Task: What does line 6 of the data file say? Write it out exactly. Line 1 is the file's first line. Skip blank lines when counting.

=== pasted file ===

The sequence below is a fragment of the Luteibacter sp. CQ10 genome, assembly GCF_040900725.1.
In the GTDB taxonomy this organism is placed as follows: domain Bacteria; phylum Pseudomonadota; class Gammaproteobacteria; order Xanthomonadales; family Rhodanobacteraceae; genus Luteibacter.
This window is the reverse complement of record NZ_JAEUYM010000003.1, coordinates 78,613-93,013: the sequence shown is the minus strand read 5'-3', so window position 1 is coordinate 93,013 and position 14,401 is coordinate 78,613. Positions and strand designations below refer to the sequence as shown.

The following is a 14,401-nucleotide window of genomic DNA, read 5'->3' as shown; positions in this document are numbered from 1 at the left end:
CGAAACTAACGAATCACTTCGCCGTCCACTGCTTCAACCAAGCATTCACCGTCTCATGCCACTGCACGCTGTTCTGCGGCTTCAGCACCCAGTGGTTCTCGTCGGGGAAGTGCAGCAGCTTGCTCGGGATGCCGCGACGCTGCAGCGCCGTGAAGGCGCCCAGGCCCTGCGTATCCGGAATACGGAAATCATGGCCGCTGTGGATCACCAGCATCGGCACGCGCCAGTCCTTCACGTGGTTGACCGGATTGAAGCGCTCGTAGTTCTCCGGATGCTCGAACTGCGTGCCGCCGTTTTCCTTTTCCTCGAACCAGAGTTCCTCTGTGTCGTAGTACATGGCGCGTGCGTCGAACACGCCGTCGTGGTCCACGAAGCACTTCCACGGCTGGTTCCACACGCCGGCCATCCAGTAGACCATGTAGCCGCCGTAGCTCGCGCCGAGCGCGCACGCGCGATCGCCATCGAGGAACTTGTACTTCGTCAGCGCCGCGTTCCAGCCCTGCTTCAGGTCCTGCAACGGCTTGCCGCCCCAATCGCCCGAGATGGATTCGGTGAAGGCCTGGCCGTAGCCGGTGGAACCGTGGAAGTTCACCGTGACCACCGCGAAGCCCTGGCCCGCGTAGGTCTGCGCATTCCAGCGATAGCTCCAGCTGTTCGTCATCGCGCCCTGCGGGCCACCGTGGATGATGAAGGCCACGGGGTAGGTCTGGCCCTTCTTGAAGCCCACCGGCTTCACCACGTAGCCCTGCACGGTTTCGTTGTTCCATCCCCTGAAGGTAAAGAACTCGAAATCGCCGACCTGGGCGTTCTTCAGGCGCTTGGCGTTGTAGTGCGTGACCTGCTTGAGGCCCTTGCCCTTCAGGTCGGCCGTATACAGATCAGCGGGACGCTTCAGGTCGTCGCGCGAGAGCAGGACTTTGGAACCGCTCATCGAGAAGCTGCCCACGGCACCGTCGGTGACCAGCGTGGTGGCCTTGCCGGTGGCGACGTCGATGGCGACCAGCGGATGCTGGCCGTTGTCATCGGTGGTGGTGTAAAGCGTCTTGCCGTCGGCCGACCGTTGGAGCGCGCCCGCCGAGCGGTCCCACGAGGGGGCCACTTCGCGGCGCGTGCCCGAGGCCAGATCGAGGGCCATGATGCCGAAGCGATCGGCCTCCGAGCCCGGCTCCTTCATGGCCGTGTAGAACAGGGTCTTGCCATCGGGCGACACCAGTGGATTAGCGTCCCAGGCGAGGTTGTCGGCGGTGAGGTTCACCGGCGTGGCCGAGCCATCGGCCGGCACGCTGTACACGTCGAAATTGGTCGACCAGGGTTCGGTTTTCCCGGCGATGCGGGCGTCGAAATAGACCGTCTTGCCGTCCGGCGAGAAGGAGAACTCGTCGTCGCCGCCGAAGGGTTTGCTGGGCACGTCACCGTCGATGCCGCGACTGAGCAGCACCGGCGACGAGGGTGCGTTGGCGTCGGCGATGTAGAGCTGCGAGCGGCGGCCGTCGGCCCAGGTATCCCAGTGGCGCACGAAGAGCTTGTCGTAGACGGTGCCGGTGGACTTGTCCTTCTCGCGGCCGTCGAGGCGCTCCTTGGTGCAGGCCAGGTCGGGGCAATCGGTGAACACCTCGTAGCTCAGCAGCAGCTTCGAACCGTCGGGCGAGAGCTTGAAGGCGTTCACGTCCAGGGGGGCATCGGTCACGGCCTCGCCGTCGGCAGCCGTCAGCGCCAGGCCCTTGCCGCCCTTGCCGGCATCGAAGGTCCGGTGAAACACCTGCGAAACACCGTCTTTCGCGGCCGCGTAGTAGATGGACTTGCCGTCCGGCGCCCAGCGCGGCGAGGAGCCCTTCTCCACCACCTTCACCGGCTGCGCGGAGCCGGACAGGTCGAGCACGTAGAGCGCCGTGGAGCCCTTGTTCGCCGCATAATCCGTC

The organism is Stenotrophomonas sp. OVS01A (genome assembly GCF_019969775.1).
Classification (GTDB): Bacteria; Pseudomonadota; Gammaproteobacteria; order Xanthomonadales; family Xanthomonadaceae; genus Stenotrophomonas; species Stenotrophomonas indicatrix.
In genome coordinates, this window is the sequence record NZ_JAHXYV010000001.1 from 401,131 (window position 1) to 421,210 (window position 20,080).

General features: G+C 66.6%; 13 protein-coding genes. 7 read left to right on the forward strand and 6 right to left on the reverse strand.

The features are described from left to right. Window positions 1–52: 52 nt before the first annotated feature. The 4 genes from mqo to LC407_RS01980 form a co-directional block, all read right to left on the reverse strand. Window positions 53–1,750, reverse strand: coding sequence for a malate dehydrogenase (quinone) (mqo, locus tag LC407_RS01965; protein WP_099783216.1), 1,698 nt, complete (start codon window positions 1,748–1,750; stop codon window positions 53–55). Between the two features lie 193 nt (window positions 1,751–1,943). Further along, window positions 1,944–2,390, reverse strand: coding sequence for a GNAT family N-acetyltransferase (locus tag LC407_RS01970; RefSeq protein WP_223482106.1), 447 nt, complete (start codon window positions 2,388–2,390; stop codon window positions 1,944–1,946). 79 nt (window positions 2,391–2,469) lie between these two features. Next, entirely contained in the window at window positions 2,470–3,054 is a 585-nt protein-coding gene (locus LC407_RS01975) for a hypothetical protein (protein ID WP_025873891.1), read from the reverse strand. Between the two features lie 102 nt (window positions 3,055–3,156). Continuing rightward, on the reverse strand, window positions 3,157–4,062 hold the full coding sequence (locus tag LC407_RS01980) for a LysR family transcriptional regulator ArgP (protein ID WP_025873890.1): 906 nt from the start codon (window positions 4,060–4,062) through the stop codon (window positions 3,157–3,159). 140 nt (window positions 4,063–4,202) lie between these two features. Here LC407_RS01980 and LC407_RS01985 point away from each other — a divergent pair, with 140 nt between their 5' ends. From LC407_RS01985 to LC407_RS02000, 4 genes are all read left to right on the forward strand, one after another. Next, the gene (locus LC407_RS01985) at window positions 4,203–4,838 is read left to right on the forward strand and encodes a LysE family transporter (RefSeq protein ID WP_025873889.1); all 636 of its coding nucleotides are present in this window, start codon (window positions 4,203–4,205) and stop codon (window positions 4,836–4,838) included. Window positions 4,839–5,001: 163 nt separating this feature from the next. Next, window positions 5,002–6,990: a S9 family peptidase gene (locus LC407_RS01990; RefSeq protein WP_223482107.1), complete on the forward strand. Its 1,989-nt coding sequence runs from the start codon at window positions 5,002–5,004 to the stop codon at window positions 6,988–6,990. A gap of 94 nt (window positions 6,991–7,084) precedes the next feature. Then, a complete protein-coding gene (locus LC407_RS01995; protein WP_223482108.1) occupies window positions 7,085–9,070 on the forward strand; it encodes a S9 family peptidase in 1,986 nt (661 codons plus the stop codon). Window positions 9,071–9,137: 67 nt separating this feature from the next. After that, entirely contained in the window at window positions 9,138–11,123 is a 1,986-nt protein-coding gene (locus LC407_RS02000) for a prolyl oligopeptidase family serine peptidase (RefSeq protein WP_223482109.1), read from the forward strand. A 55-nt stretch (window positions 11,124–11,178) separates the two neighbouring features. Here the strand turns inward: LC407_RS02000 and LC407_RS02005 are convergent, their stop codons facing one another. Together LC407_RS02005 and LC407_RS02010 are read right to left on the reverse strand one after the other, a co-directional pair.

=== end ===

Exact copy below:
The organism is Stenotrophomonas sp. OVS01A (genome assembly GCF_019969775.1).